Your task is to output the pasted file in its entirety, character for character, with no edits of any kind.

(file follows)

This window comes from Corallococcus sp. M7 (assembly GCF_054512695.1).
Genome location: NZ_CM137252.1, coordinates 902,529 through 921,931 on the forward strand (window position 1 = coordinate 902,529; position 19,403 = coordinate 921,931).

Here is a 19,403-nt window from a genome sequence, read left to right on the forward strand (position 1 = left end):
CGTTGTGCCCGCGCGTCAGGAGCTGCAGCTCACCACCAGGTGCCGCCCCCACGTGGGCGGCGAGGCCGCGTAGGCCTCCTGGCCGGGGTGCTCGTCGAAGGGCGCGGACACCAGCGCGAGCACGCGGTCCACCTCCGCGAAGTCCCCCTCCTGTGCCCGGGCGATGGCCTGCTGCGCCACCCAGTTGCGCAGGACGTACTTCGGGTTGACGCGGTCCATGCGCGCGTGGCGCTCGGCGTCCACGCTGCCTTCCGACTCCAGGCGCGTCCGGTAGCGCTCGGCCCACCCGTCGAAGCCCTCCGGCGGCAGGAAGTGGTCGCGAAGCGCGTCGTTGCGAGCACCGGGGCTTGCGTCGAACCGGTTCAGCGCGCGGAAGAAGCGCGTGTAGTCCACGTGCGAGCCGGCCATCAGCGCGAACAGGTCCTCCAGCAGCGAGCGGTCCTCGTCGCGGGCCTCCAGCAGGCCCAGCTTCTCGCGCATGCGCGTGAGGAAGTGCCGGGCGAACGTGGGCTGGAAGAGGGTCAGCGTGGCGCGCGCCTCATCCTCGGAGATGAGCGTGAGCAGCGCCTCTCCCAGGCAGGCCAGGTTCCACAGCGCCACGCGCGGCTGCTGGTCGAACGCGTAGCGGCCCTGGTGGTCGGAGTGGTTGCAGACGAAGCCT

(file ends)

This window comes from Corallococcus sp. M7 (assembly GCF_054512695.1).
Genome location: NZ_CM137252.1, coordinates 902,529 through 921,931 on the forward strand (window position 1 = coordinate 902,529; position 19,403 = coordinate 921,931).

Here is a 19,403-nt window from a genome sequence, read left to right on the forward strand (position 1 = left end):
CGTTGTGCCCGCGCGTCAGGAGCTGCAGCTCACCACCAGGTGCCGCCCCCACGTGGGCGGCGAGGCCGCGTAGGCCTCCTGGCCGGGGTGCTCGTCGAAGGGCGCGGACACCAGCGCGAGCACGCGGTCCACCTCCGCGAAGTCCCCCTCCTGTGCCCGGGCGATGGCCTGCTGCGCCACCCAGTTGCGCAGGACGTACTTCGGGTTGACGCGGTCCATGCGCGCGTGGCGCTCGGCGTCCACGCTGCCTTCCGACTCCAGGCGCGTCCGGTAGCGCTCGGCCCACCCGTCGAAGCCCTCCGGCGGCAGGAAGTGGTCGCGAAGCGCGTCGTTGCGAGCACCGGGGCTTGCGTCGAACCGGTTCAGCGCGCGGAAGAAGCGCGTGTAGTCCACGTGCGAGCCGGCCATCAGCGCGAACAGGTCCTCCAGCAGCGAGCGGTCCTCGTCGCGGGCCTCCAGCAGGCCCAGCTTCTCGCGCATGCGCGTGAGGAAGTGCCGGGCGAACGTGGGCTGGAAGAGGGTCAGCGTGGCGCGCGCCTCATCCTCGGAGATGAGCGTGAGCAGCGCCTCTCCCAGGCAGGCCAGGTTCCACAGCGCCACGCGCGGCTGCTGGTCGAACGCGTAGCGGCCCTGGTGGTCGGAGTGGTTGCAGACGAAGCCT